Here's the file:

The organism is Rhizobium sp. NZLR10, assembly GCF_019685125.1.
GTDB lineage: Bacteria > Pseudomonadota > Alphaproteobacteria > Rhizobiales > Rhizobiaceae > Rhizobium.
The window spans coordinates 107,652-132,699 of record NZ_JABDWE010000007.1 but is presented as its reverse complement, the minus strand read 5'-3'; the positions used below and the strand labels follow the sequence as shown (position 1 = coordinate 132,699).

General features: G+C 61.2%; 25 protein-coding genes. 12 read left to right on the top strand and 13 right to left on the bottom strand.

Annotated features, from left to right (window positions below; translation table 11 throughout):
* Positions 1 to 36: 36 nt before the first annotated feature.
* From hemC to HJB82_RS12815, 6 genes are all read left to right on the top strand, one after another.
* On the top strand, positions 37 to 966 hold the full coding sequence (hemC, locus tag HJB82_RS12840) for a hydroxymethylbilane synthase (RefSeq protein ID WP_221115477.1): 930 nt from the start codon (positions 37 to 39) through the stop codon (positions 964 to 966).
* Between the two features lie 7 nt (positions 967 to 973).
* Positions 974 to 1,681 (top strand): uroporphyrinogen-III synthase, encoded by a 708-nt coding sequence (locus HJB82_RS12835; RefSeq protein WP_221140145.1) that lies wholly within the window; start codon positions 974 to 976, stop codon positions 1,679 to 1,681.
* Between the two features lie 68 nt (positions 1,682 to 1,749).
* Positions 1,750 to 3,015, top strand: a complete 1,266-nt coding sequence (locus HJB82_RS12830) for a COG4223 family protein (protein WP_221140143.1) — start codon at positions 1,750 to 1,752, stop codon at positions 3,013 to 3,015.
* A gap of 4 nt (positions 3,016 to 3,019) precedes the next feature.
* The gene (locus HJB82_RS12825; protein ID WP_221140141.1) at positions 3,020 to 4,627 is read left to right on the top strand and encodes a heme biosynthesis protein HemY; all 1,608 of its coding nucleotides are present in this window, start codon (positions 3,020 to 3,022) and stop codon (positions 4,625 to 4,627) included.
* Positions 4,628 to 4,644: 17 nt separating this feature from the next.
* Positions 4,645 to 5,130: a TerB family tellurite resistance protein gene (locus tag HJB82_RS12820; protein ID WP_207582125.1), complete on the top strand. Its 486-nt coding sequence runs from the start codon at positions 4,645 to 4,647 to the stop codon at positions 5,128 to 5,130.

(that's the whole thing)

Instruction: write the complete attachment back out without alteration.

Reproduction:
The organism is Rhizobium sp. NZLR10, assembly GCF_019685125.1.
GTDB lineage: Bacteria > Pseudomonadota > Alphaproteobacteria > Rhizobiales > Rhizobiaceae > Rhizobium.
The window spans coordinates 107,652-132,699 of record NZ_JABDWE010000007.1 but is presented as its reverse complement, the minus strand read 5'-3'; the positions used below and the strand labels follow the sequence as shown (position 1 = coordinate 132,699).

General features: G+C 61.2%; 25 protein-coding genes. 12 read left to right on the top strand and 13 right to left on the bottom strand.

Annotated features, from left to right (window positions below; translation table 11 throughout):
* Positions 1 to 36: 36 nt before the first annotated feature.
* From hemC to HJB82_RS12815, 6 genes are all read left to right on the top strand, one after another.
* On the top strand, positions 37 to 966 hold the full coding sequence (hemC, locus tag HJB82_RS12840) for a hydroxymethylbilane synthase (RefSeq protein ID WP_221115477.1): 930 nt from the start codon (positions 37 to 39) through the stop codon (positions 964 to 966).
* Between the two features lie 7 nt (positions 967 to 973).
* Positions 974 to 1,681 (top strand): uroporphyrinogen-III synthase, encoded by a 708-nt coding sequence (locus HJB82_RS12835; RefSeq protein WP_221140145.1) that lies wholly within the window; start codon positions 974 to 976, stop codon positions 1,679 to 1,681.
* Between the two features lie 68 nt (positions 1,682 to 1,749).
* Positions 1,750 to 3,015, top strand: a complete 1,266-nt coding sequence (locus HJB82_RS12830) for a COG4223 family protein (protein WP_221140143.1) — start codon at positions 1,750 to 1,752, stop codon at positions 3,013 to 3,015.
* A gap of 4 nt (positions 3,016 to 3,019) precedes the next feature.
* The gene (locus HJB82_RS12825; protein ID WP_221140141.1) at positions 3,020 to 4,627 is read left to right on the top strand and encodes a heme biosynthesis protein HemY; all 1,608 of its coding nucleotides are present in this window, start codon (positions 3,020 to 3,022) and stop codon (positions 4,625 to 4,627) included.
* Positions 4,628 to 4,644: 17 nt separating this feature from the next.
* Positions 4,645 to 5,130: a TerB family tellurite resistance protein gene (locus tag HJB82_RS12820; protein ID WP_207582125.1), complete on the top strand. Its 486-nt coding sequence runs from the start codon at positions 4,645 to 4,647 to the stop codon at positions 5,128 to 5,130.